A village in Nineteenth Century Europe is at first relieved when a circus breaks through the quarantine to take the local's minds off the plague. But their troubles are only beginning as ... See full summary »
A young man, Paul Carlson, is on a trip and spends the night at count Dracula's castle. Needless to say, he is murdered. After some time has passed, the young man's brother Simon comes to ... See full summary »
Roy Ward Baker
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Young Carmilla is jealous of her friend's engagement, and her obsession leads her to the tomb of a female vampire. The vampire possesses her and leads her to kill and terrorise the ... See full summary »
An archaeological expedition brings back to London the coffin of an Egyptian queen known for her magic powers. Her spirit returns in the form of a young girl and strange things starts to ... See full summary »
Count Dracula journeys to a remote Chinese village in the guise of a warlord to support six vampires who are dispirited after the loss of a seventh member of their cult. At the same time, ... See full summary »
In London in the 1970s, Scotland Yard police investigators think they have uncovered a case of vampirism. They call in an expert vampire researcher named Van Helsing (a descendant of the ... See full summary »
The Countess is called away to tend a sick friend and imposes on the General to accept her daughter Marcilla as a houseguest. Some of the villagers begin dying, however, and the General's daughter Laura soon gets weak and pale, but Marcilla is there to comfort her. The villagers begin whispering about vampires as Marcilla finds another family on which to impose herself. The pattern repeats as Emma gets ill, but the General cannot rest, and seeks the advice of Baron Hartog, who once dealt a decisive blow against a family of vampires. Well, almost. Written by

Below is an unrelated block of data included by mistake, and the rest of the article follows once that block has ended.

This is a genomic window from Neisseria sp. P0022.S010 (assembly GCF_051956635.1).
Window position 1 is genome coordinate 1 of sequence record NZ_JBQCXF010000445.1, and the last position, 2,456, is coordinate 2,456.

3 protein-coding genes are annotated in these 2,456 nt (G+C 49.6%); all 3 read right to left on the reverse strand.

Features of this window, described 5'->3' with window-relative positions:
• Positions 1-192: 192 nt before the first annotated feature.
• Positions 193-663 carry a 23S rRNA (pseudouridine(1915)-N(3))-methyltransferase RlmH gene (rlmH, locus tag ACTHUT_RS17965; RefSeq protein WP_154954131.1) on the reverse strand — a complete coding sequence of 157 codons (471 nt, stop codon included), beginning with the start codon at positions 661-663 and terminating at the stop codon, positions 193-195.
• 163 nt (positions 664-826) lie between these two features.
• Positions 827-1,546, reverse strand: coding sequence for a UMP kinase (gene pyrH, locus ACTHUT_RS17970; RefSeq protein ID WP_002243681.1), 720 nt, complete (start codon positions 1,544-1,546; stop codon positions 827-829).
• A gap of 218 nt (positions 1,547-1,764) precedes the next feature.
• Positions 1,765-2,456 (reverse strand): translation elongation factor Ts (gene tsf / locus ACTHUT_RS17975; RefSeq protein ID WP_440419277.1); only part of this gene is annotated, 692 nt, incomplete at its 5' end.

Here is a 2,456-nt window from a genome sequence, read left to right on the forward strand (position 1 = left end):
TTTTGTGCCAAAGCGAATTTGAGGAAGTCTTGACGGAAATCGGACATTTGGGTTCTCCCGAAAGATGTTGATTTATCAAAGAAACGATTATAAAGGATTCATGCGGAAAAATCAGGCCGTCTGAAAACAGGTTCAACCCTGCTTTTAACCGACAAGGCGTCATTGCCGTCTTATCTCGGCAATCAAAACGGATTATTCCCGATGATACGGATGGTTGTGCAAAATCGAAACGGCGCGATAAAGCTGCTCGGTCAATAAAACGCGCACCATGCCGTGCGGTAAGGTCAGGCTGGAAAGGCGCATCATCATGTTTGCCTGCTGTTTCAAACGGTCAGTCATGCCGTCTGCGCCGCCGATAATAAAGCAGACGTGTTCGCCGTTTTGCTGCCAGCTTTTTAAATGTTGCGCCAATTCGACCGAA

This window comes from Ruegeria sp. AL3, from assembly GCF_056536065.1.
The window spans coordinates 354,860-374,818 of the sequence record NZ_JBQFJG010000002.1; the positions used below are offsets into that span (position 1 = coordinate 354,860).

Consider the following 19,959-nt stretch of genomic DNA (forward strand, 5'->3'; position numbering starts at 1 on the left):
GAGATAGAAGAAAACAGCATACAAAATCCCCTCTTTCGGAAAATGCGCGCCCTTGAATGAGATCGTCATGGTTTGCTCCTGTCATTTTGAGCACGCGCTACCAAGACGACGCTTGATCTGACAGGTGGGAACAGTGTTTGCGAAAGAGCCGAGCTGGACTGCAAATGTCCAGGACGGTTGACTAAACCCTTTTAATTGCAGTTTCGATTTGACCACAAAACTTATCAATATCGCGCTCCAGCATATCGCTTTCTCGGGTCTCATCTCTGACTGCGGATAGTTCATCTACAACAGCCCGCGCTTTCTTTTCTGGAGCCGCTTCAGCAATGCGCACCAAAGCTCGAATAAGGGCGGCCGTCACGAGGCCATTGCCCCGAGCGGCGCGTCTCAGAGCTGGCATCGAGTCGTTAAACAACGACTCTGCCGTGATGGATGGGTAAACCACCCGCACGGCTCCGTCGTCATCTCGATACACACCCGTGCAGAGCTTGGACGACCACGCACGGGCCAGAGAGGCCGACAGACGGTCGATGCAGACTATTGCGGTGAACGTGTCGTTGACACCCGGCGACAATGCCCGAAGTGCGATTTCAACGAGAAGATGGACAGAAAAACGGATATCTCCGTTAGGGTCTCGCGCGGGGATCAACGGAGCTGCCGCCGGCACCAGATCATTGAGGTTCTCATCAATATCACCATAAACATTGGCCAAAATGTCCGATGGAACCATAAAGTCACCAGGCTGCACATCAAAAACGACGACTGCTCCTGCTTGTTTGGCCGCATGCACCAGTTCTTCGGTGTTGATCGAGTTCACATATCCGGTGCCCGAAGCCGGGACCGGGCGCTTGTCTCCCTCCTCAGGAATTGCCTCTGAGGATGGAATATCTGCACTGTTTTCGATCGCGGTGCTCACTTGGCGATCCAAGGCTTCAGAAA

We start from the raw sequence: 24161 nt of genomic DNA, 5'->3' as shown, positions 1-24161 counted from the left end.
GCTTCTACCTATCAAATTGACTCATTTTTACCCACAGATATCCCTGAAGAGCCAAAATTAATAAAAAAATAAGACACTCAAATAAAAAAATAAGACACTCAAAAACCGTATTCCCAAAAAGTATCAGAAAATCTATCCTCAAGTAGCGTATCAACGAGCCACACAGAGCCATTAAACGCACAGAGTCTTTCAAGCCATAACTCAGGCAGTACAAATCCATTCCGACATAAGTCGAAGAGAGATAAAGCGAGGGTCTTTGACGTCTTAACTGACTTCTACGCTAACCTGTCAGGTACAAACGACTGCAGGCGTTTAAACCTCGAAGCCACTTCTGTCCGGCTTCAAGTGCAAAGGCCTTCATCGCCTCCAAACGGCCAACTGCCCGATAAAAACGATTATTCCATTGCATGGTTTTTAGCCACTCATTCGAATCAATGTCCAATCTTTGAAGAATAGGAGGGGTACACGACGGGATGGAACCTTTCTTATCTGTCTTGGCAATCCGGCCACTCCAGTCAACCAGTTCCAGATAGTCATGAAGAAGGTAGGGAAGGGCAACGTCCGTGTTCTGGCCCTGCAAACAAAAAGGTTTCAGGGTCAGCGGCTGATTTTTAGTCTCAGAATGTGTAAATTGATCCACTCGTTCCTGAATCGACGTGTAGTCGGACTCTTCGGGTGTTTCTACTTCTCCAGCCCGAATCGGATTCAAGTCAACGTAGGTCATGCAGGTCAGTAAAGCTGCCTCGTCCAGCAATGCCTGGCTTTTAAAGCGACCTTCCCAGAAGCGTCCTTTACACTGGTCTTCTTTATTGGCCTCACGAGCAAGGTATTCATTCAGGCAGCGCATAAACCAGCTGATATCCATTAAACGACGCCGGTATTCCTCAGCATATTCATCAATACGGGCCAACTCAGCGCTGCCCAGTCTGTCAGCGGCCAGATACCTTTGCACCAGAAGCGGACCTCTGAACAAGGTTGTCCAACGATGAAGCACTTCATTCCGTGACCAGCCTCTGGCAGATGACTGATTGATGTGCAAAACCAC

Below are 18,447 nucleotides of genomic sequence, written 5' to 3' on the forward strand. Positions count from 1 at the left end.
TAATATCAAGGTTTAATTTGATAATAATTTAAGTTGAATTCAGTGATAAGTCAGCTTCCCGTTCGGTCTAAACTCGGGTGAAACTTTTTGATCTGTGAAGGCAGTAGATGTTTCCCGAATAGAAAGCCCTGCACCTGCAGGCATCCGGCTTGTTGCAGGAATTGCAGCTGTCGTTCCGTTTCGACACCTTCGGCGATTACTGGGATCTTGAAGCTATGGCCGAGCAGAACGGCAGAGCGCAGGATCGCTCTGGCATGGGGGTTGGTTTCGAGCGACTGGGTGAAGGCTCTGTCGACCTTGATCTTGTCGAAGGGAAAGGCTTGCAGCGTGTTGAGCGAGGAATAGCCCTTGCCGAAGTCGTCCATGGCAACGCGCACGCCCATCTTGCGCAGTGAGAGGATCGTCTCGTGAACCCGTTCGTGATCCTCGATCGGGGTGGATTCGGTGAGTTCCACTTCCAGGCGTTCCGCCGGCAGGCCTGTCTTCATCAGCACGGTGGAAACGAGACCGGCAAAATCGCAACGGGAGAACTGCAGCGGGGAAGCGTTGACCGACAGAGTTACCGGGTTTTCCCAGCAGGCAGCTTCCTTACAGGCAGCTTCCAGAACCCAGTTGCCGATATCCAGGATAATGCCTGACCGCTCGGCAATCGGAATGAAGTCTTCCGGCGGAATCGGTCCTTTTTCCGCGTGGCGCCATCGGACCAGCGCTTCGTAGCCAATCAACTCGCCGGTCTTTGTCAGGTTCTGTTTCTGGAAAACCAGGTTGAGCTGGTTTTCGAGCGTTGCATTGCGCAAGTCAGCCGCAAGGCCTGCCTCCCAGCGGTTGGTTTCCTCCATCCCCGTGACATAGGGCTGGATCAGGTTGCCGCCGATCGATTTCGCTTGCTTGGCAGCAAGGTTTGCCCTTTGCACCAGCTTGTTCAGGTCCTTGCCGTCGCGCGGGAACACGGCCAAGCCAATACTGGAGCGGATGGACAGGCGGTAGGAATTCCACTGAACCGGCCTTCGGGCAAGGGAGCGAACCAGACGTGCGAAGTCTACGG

Ed Sutton <firstname.lastname@example.org>
Similar to all the other Hammer horrors, except that it has some surprising elements of eroticism.
Hammer studios, having more-or-less exhausted the Dracula franchise by 1970, decided to freshen up their tales of vampirism by bringing in a lesbian angle. The result was The Vampire Lovers, a decent horror flick taken from Sheridan Le Fanu's story "Carmilla". The film breaks no new ground in terms of horror, but in terms of eroticism it probably raised a few eyebrows back in 1970, with its frequent nudity and explicit lesbianism. There's more to it than just the erotic stuff though - Ingrid Pitt and Peter Cushing are in commanding form; Tudor Gates's screenplay is pretty good; and there are some gruesome moments - including several decapitations - to satisfy gore-hounds.
Elusive vampiress Carmilla (also known as Mircalla and Marcilla - and played by the luscious Ingrid Pitt) escapes death at the hands of an Austrian vampire hunter. Carmilla fakes an accident to win the sympathy of the Morton family - nearby aristocrats - and soon she has been taken into their noble household. One thing to which Carmilla is quite partial is the blood of female victims, and pretty soon she has befriended Emma Morton (Madeline Smith), whom she hopes to entice into a lesbian love affair before vampirising her. However, Emma's father Roger (George Cole) and his friend Von Spielsdorf (Peter Cushing) realize that something isn't quite right and eventually uncover Carmilla's sinister secret.
The film is handsomely photographed and nicely directed by Hammer veteran Roy Ward Baker. There's not much here to distinguish this one from all the other Hammer horrors, other than the stronger-than-usual sexuality. However, fans of the Hammer style films will not mind that, as the "sameness" of the studio's films quite often adds to their charm. I can't really bring myself to recommend this film whole-heartedly. Let's just say that if you like Hammer's period horror films - or if you're a fan of Pitt or Cushing - you'll find plenty to enjoy here.
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